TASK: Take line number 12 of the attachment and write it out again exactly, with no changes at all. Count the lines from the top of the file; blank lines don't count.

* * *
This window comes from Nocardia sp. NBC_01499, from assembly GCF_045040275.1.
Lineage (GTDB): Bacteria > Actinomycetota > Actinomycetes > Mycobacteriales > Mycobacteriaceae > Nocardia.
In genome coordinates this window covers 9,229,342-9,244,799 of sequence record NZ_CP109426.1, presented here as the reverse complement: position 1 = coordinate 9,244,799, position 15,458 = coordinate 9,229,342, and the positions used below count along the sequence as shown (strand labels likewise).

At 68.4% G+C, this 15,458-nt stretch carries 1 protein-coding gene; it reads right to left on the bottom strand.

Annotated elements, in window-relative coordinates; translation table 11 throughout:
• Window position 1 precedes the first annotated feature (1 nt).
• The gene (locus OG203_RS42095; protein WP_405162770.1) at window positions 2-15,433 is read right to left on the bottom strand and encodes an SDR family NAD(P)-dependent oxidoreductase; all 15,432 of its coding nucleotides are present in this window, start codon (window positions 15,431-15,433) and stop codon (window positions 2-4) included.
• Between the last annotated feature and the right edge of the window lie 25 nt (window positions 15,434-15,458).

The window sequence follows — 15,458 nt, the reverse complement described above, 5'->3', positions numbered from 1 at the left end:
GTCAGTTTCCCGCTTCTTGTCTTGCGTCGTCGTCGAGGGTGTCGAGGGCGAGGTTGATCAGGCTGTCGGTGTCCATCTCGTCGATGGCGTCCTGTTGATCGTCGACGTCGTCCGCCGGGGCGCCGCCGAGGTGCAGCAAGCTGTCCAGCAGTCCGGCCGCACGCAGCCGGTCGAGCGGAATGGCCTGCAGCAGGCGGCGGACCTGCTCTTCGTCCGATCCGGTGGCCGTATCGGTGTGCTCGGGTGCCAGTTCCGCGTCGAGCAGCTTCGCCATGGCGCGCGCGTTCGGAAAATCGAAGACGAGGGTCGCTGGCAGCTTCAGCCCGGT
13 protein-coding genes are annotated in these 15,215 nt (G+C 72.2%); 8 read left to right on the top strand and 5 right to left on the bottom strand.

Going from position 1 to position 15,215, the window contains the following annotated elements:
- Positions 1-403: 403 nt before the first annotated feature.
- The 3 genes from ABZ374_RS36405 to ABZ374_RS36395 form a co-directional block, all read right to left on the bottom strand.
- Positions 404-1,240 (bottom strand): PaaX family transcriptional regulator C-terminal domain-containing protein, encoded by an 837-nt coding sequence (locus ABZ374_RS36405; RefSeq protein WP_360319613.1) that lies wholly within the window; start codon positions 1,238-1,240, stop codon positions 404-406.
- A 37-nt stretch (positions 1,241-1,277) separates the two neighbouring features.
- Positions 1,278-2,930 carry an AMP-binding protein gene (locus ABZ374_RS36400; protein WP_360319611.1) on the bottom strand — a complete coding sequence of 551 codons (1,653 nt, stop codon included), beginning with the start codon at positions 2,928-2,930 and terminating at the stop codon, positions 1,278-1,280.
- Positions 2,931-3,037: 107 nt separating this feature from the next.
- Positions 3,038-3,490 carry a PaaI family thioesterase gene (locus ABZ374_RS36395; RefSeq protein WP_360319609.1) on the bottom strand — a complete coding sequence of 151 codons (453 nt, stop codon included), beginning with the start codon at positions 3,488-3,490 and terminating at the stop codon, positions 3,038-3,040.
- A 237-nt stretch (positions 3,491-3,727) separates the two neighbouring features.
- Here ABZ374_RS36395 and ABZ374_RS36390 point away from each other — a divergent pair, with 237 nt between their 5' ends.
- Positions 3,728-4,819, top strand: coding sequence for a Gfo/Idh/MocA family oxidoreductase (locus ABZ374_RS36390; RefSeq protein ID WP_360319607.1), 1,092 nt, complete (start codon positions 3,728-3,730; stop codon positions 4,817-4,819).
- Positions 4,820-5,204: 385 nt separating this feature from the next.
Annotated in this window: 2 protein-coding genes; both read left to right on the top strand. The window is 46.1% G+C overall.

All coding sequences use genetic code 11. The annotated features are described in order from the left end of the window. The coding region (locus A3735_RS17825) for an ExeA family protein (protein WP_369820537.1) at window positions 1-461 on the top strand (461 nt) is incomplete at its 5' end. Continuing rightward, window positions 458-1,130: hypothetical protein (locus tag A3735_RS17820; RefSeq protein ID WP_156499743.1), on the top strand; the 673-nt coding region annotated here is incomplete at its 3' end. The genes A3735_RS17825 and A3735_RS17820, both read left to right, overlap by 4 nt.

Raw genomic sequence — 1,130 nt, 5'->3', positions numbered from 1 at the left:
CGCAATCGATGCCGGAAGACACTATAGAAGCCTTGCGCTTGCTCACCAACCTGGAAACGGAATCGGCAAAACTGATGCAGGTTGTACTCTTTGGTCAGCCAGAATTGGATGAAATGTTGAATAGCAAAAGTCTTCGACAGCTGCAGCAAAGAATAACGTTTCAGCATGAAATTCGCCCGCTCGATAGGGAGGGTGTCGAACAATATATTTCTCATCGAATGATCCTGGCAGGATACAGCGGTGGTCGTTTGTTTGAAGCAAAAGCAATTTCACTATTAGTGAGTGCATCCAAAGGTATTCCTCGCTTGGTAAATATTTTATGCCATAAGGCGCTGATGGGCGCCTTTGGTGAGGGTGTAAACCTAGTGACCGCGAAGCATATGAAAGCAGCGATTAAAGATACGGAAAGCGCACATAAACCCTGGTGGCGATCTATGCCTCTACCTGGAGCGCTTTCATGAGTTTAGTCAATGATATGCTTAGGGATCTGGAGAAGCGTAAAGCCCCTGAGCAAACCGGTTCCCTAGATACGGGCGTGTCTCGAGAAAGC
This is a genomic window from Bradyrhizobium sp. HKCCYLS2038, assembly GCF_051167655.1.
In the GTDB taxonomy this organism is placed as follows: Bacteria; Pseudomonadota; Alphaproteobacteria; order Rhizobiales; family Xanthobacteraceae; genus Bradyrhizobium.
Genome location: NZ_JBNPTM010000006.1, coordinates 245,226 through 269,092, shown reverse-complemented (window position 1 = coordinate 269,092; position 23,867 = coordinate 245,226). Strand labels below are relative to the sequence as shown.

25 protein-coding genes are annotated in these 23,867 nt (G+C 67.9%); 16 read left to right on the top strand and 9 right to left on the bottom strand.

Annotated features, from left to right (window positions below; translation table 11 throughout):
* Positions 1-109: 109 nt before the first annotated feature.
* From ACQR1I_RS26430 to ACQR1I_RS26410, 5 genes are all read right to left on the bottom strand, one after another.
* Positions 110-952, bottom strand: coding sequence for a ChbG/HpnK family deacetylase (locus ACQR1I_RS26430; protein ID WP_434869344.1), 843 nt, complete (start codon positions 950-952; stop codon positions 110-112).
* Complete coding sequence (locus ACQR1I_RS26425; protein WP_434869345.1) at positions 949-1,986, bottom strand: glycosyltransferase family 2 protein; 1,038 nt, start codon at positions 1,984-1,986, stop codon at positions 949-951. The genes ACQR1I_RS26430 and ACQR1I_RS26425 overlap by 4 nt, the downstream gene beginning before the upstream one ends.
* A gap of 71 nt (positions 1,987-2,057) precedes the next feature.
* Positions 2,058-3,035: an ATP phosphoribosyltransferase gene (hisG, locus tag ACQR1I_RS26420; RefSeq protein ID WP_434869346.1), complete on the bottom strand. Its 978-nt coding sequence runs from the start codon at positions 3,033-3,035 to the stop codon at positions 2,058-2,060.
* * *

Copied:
Going from position 1 to position 15,215, the window contains the following annotated elements: